• In an article published in the Catholic University Law Review, Tracey B. Carter of the Belmont University College of Law considers whether and how state youth concussion laws promote culture changes in youth and professional sports. Although private individuals have turned to the courts to address the concussion issue in recent years, Carter posits that litigation is not the most effective remedy. Carter argues that states should continuously update their concussion laws in light of new research, implementation issues, and best practices. Carter also contends that youth sports governing bodies, such as Pop Warner, can play a significant role in reexamining local safety practices and protocols.
  • The variation in concussion legislation across the United States shows discrepancies in protection for youth playing sports, argues Kelly L. Potteiger and several coauthors in an article published in The Internet Journal of Allied Health Sciences and Practice. Although all 50 states have legislation concerning sports concussions, barely a third of the statutes encompass public, private, and youth sports organizations. Similarly, other statutes only protect students that fall within a certain age range. The Potteiger team contends that concussion legislation should include all children, regardless of age or involvement in sports, to ensure consistency in rights. In addition, health care providers should play a greater role in developing such policies, particularly those geared toward concussion education.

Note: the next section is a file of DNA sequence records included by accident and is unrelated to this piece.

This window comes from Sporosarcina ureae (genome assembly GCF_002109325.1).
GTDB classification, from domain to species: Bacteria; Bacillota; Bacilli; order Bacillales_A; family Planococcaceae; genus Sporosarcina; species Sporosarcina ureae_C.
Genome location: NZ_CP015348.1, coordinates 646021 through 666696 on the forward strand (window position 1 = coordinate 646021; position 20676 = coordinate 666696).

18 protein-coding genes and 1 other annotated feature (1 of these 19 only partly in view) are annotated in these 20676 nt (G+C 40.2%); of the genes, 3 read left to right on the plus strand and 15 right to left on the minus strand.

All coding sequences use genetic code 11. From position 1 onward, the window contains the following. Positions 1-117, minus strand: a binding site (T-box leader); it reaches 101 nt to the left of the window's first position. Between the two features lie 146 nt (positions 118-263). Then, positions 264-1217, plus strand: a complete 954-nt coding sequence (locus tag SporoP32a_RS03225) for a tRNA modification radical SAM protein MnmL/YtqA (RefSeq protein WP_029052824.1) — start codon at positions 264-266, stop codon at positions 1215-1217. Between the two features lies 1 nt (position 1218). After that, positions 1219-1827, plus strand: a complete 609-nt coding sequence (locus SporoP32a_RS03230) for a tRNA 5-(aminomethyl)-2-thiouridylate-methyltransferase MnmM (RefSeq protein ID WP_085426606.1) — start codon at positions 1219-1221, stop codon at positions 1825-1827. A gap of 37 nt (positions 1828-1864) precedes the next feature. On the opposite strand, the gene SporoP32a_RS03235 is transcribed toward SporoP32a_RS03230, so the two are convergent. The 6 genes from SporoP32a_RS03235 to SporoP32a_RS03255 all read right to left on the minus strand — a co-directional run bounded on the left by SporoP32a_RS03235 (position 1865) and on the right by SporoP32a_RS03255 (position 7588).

• In an article published in Sports Health, Andrew W. Albano of the University of South Carolina School of Medicine Greenville and several coauthors provide a medical-legal analysis of concussion care. An athletic coach has a duty to act as a physician when undertaking a concussion evaluation, or else they risk a charge of gross negligence, argue the Albano team. Moreover, if a licensed health care provider is unavailable to evaluate a suspected concussion, then the student athlete cannot return to play under current concussion legislation. Albano and his coauthors, however, identify various barriers to effective implementation of these legal mandates, including parent cooperation and access to concussion management providers in rural and underserved areas.

The Saturday Seminar is a weekly feature that aims to put into written form the kind of content that would be conveyed in a live seminar involving regulatory experts. Each week, The Regulatory Review publishes a brief overview of a selected regulatory topic and then distills recent research and scholarly writing on that topic.